Where I come from people are white.
I am not saying that they all feed into the stereotypes of a rural town, but I am saying that in my graduating class of about three hundred, we had less than ten people who were not caucasian. As my tenth grade biology teacher put it, “Chariho has the diversity of a tractor pull in the middle of Texas.” What I knew of other cultures was gathered from my love of reading, my mission work through my church, the internet and family vacations to Manhattan.
From all of those factors I feel, had I not been blessed with progressive parents, I could have turned out racist.
For my first year and a half of college I attended PACE University in New York City where, my lilly white world was expanded. The culture shock left me rattled because I began to feel I had hidden reserves about people who did not look like Ralph Lauren advertisement extras. Slowly I began to expand myself, opening my mind to diversity to a point.
When I moved back to Rhode Island I was not phased by the variety of people I was around at CCRI because I felt I had experienced enough in New York to understand my peers.
The Community College of Rhode Island has a very diverse population, but one thing many of us have in common, is that we do not drive new cars. I myself, drive a very sassy, bright blue, 1994 Dodge Shadow named Little Blue. Lil’ B has died on me more times than I care to admit, and so in the name of good karma, I am a sucker for the stranded motorist. I may not be a full blown grease monkey, but driving a soon to be antique bestows upon one a general knowledge of car issues. So, when I see flashers on the side of the road I stop and offer to lend a jumper cable.
Usually, I use common sense to judge whether or not young lady, just barely over five feet tall, getting out of her car to help is of real assistance or just asking for trouble. The day I encountered, we will call him John, my common sense was AWOL.
I was pulling out of the CCRI parking lot when I noticed him, a tall, lanky, hispanic youth of around twenty. His car was was more beaten up than mine and in his tattooed hand he clutched a small, red gas container. Under the doctrine of rape fantasy, I must have quickly surmised it was safe to pull over to his aid because, well, people just do not get raped at ten am in Warwick. This is probably not true, but looking back it’s the only rationalization I can find.
I slowed down next to him and he shouted at me, “Hey, you know where the nearest gas station is?” I quickly replied I did and before he could ask I offered him a ride there.
It was not until he was actually buckled in next to me, that I realized how careless I was being. As John began talking to me about himself, my reservations began to morph into a nervous interest. He explained to me that he came from a tough area in Fall River and had been in jail for six months. Apparently, he was convicted of aggravated assault and battery for smashing a bottle over another man’s head and ever since he had gotten out of jail, he wanted to make a new start.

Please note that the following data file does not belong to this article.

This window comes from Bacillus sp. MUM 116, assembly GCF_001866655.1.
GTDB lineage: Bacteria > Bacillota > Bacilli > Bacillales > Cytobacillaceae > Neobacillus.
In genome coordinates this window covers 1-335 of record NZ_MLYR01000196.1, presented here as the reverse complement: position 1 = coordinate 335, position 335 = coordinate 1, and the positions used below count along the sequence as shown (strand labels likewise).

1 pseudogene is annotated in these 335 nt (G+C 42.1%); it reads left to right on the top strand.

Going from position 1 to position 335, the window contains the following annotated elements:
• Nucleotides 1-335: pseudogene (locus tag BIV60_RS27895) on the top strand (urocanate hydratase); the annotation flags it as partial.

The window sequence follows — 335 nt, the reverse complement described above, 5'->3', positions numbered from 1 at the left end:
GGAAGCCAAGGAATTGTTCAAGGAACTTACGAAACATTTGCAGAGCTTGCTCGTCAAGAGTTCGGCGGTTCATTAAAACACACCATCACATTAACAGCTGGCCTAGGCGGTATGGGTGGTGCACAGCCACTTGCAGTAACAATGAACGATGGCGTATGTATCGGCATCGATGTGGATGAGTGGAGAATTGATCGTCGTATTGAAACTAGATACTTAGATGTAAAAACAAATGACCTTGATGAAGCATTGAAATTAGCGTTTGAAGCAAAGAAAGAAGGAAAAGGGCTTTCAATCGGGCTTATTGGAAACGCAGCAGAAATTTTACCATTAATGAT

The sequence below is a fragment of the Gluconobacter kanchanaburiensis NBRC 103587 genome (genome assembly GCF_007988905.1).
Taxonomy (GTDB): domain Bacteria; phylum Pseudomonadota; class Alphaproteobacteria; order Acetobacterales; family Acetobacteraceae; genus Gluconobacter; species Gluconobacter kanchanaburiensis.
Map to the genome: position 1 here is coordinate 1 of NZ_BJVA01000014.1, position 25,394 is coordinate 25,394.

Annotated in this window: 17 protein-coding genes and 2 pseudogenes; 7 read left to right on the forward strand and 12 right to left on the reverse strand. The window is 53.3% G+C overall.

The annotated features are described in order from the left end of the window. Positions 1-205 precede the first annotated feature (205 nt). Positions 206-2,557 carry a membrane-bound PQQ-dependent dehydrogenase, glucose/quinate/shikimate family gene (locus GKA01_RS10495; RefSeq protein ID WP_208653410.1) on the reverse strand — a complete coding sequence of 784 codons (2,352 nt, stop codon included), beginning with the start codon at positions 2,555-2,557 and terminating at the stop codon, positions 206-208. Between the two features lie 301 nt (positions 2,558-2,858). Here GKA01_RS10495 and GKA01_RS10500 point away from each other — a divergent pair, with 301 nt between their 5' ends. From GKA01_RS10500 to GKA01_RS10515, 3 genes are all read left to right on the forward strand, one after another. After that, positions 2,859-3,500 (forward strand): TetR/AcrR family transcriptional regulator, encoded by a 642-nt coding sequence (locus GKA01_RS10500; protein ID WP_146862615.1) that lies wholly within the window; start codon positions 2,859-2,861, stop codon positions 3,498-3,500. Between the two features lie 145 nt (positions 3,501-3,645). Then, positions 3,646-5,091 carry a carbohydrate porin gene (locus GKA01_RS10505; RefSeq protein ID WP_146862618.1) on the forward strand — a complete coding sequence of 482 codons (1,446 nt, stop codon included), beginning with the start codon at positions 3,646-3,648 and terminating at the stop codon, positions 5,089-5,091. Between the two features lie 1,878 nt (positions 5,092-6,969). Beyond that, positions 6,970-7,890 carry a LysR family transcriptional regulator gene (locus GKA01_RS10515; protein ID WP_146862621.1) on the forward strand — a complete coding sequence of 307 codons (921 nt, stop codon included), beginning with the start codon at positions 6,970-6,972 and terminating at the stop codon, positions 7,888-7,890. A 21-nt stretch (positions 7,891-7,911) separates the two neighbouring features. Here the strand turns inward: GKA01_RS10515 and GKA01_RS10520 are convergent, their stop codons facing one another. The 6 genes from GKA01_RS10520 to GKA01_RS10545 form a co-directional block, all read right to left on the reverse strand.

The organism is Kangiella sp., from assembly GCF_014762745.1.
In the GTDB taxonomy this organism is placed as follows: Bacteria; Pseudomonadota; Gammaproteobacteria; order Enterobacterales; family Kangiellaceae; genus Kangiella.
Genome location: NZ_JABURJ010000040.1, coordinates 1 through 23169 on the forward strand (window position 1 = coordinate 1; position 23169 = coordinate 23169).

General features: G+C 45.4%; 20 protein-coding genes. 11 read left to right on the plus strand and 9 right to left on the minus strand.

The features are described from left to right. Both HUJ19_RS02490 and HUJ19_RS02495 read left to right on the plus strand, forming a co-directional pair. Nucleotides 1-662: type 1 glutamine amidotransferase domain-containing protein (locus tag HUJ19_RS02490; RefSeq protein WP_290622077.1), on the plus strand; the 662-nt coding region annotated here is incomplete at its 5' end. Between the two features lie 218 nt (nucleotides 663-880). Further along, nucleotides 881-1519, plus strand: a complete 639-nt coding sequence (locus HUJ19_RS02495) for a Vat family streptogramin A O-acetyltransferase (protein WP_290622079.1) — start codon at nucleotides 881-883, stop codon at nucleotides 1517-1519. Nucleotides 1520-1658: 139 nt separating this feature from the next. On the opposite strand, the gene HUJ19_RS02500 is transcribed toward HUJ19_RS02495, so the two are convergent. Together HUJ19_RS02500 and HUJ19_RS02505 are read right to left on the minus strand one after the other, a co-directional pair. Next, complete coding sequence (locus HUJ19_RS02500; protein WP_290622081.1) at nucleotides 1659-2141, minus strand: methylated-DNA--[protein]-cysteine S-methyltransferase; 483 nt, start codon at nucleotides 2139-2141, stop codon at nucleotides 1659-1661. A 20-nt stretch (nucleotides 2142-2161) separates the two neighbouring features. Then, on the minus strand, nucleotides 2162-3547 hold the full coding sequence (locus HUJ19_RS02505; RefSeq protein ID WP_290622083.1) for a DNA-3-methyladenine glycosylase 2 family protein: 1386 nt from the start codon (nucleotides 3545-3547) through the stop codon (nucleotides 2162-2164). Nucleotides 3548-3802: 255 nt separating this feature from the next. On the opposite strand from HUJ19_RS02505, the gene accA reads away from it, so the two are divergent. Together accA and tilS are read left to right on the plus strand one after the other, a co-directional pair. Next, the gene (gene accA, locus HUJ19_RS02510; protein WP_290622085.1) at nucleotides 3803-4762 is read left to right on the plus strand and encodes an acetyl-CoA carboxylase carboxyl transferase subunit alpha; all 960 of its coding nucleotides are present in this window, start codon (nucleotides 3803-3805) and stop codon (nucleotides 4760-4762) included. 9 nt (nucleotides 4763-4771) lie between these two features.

He told me his plan to enroll in business classes to prepare himself for the legalization of marijuana, an illegal enterprise, I was told he was successfully running at the moment, under the radar. As he enlightened me to this, I nearly drove off the road. What the hell was I thinking? I had just picked up a convicted felon who was probably holding illegal substances on his person at that moment. With these realizations, panic should have set in, but instead, a deep sense of contemplation and understanding came over me.
Despite his questionable investments, his strange motivations and unfortunate hand in life, I found myself relatively at ease with him once the initial shock wore off. Everyone knows not to judge a book by its cover, but I think one should wait until past the first few chapters before making assumptions. So what if John has a few blemishes on his criminal record and the first few chapters of his life were probably not pretty? He was enrolling in school, (supposedly) keeping his parole appointments and attempting to make his business endeavors somewhat legitimate.
When we arrived back at his vehicle with gasoline for the car, he realized he had no gas money to offer me. Insisting he could not leave me empty handed, he dropped a little bag on the seat of the car as he got out with a quick but sincere “thank you”. After I had driven off, and had a chance to further examen the bag he bestowed unto me, I realized it was an eighth, which he had previously described as, “real good s*%#.” I assume this was his way of thanking me and like a foreign exchange student experiencing a new culture, I tried to wrap my head around it.
I admit that on any other day, in any other city, this scenario could have ended with my cold, violated corpse on an autopsy table. But it didn’t. I am not going to fib to you and say that I keep my car doors unlocked when driving through South Providence or that I harbor a soft spot for convicts. I understand that there are bad people in the world, but I wonder if they are truly as close as we assume.
I think if we all took a chance to understand one another, we would realize that the fear we have been harboring was not for a monster, but an unnecessary fear of each other.
Where I come from people are white.